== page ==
Specifically, for the memory module, two IO chips 211 a and 211 b mounted on the interposer substrate (not shown), and four layers of DRAM chips 201 a, 201 b on the IO chips 211 a, 211 b are stacked, and the DRAM chips 201 a, 201 b on the respective IO chips 211 a and 211 b are simultaneously accessed one by one to constitute a 2-rank memory module. In this case, the data signals of ×256 bits are transmitted/received between the simultaneously accessed DRAM chips 201 a, 201 b and IO chips 211 a and 211 b, and the system data signals of ×32 bits are transmitted/received between the respective IO chips 211 a and 211 b and the chip set. In the drawing, a pair of DRAM chips 201 a, 201 b which are simultaneous access objects constitute the same banks 0 to 3.

On the other hand, the system address signal, command, and clock signal are supplied to two IO chips 211 a and 211 b in common. Furthermore, the respective IO chips 211 a and 211 b are connected to the half of the system data signal BGA terminals on the interposer substrate, and the terminals for the signals other than the data signal use a constitution shared by both the IO chips 211 a and 211 b. When the IO chips 211 a and 211 b are connected to the half of the system data signal BGA terminals on the interposer substrate, deterioration of transmission characteristics of signals by an increase of an input capacity can be reduced.

Referring to FIG. 17, as a modification of the memory module shown in FIG. 16, a memory module is shown in which eight DRAM chips 201 a, 201 b are stacked on two IO chips 211 a and 211 b, and in this relation, the DRAM chips 201 a, 201 b of banks 0 to 7 are stacked on the respective IO chips 211 a and 211 b to the eighth layer which is the uppermost layer from the first layer which is the lowermost layer.

Also in this example, two IO chips 211 a and 11 b are connected to ½ of system data signal BGA terminals on the interposer substrate, and share the BGA terminals for the address, command, and clock except the data.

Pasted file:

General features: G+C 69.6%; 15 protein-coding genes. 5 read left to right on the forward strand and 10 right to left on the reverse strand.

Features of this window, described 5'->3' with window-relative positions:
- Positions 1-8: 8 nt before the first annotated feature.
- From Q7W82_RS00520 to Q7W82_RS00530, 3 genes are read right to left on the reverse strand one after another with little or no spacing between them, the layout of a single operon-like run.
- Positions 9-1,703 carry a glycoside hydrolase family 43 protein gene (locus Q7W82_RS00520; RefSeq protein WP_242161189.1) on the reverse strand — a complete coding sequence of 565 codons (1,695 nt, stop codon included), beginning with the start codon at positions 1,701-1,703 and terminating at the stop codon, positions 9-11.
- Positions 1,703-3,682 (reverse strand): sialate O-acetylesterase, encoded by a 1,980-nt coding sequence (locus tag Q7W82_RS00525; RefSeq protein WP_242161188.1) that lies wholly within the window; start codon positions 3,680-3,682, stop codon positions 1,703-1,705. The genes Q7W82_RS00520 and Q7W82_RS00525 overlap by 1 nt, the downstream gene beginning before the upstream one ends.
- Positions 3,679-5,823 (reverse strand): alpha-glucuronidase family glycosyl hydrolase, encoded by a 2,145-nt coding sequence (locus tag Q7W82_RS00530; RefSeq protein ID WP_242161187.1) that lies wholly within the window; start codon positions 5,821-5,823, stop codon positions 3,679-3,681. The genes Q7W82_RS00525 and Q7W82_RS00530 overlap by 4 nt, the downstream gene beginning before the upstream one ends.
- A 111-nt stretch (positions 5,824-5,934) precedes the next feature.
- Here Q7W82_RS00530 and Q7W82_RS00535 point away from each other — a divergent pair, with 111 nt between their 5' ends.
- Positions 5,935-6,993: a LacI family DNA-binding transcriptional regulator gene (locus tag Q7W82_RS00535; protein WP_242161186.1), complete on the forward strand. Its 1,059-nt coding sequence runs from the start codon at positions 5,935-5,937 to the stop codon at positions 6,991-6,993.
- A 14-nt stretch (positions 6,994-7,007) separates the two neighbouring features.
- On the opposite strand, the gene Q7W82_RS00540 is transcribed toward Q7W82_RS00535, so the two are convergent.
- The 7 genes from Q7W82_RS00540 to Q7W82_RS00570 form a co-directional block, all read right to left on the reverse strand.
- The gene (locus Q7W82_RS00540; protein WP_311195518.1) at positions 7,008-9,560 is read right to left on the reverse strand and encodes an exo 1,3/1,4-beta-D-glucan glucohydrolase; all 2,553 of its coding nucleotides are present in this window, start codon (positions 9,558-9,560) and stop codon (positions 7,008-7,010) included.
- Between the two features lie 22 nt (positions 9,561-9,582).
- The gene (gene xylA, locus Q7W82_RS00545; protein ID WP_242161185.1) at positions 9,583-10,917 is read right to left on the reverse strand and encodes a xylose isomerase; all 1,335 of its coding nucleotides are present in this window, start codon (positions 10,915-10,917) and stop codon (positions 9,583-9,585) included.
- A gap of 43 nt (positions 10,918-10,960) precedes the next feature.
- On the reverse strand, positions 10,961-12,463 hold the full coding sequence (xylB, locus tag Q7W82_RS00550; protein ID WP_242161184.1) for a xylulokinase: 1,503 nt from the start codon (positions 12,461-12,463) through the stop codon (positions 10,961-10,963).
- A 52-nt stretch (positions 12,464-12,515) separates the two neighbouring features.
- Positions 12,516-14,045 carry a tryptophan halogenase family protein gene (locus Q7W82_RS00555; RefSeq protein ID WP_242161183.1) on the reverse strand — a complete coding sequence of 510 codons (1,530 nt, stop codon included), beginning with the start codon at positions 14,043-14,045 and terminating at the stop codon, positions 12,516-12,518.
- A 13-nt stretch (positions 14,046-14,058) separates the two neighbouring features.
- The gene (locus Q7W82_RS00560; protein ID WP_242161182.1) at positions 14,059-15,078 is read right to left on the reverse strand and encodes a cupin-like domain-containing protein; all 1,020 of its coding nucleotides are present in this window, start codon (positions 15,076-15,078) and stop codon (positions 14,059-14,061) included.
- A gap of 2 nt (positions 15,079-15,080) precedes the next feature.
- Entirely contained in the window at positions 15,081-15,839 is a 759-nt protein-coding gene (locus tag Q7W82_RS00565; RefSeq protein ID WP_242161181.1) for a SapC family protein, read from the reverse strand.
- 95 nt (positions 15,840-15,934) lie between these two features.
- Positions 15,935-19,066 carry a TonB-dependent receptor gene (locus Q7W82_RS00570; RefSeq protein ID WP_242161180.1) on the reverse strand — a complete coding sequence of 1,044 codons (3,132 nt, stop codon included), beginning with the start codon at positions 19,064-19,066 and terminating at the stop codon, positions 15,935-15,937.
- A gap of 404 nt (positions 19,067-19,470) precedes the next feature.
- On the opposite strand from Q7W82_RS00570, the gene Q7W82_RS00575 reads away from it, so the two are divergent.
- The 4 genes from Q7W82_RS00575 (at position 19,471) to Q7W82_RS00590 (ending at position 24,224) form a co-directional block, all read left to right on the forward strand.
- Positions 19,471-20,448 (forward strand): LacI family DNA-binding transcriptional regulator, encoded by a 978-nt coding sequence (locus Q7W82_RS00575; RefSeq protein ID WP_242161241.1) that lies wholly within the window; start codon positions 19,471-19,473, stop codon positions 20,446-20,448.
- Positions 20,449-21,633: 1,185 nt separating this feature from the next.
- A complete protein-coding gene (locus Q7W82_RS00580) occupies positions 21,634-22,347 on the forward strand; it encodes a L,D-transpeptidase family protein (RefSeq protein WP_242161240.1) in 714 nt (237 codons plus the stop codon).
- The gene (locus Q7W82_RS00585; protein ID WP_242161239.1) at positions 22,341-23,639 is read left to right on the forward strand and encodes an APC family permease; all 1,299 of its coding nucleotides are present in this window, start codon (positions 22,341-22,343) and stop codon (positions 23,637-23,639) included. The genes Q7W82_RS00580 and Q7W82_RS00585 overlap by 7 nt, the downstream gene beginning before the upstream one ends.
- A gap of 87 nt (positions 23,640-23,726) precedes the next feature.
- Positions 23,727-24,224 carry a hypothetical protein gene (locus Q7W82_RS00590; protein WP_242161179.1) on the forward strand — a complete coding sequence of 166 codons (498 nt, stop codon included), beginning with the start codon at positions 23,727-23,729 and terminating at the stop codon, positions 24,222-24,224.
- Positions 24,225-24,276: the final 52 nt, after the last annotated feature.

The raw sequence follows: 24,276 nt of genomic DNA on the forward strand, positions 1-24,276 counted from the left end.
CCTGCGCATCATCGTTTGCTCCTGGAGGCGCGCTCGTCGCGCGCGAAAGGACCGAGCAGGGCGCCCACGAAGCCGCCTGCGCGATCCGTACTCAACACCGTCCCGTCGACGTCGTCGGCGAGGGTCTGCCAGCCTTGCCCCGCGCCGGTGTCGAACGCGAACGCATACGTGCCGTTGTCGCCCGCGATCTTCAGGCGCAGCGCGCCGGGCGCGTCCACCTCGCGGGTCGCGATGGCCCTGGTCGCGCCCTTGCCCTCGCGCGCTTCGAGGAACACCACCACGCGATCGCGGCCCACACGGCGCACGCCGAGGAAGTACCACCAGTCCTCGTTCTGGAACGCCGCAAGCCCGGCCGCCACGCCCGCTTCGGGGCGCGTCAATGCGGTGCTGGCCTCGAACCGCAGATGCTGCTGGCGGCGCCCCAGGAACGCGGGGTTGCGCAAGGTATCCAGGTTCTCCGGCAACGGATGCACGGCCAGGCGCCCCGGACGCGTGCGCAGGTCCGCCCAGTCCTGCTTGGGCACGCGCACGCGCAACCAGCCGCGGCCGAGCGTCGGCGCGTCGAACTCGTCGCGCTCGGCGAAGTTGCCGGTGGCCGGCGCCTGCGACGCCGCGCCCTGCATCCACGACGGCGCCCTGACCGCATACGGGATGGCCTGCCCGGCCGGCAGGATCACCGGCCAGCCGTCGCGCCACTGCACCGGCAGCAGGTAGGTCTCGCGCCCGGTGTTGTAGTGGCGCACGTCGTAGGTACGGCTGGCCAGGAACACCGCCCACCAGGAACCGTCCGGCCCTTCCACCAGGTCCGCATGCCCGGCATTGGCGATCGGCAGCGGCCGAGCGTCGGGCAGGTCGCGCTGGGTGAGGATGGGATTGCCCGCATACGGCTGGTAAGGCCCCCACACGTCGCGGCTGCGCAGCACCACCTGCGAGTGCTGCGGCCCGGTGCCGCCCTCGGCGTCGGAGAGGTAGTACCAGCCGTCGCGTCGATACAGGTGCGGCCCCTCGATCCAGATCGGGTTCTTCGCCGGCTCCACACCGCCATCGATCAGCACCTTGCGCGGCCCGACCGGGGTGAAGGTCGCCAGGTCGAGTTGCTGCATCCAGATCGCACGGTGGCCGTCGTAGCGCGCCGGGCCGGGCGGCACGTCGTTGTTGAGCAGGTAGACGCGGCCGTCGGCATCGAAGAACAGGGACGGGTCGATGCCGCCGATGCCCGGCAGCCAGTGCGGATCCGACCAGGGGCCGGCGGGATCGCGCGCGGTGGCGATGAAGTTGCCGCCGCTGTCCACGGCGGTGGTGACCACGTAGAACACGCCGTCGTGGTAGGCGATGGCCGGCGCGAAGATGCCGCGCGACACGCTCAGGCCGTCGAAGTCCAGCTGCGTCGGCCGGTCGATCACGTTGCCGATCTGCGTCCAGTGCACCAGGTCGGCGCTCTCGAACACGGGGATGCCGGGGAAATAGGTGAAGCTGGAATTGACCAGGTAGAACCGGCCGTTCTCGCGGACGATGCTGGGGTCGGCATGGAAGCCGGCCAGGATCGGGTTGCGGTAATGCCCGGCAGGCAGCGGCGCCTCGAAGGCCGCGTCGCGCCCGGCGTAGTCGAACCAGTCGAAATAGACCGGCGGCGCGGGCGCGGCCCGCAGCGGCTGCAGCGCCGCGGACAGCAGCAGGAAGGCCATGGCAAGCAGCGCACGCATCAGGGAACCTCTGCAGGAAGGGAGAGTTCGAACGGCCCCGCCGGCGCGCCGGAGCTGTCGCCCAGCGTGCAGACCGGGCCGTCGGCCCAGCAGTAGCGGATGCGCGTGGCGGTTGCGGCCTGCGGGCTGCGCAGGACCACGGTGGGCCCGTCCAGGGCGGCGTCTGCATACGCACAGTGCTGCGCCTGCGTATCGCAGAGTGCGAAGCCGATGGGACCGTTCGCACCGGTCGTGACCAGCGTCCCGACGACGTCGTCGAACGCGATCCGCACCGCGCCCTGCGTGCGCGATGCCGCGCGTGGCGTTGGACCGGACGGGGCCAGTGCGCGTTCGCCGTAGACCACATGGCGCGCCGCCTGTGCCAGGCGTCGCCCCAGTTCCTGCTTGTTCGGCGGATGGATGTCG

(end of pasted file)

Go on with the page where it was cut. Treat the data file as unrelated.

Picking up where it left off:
It has been confirmed that when two IO chips 211 a and 211 b are mounted on the interposer substrate in this manner, a wiring length to the pads on the IO chips 211 a and 211 b from the BGA terminals of the data signals on the interposer substrate can be reduced.

In the example shown in FIGS. 16 and 17, the DRAM chips 201 a, 201 b have ×256 data terminals, there are inputs/outputs with respect to ×32 data lines of the system In the parallel serial conversion circuit of the IO chips 211 a and 211 b therefore the data terminals of the DRAM chips 201 a, 201 b and the data line of the system have a constitution of 8:1, and the constitution is capable of dealing with a higher operation frequency.

In addition to the above-described embodiment, each DRAM chip 201 may also be formed in a 2-bank constitution.

Referring to FIG. 18, an example is shown in which a 512 Mbit DRAM chip 201 is formed in the 2-bank constitution including 256 Mbit banks A and B. In this 2-bank constitution, only the half of the inside of the DRAM chip 201 is activated, and 256 bit data signals can be read from the activated bank A. When each DRAM chip 201 is formed in the 2-bank constitution, an activated page size becomes half as compared with FIG. 9, and the page size is 4 kbyte in FIG. 18.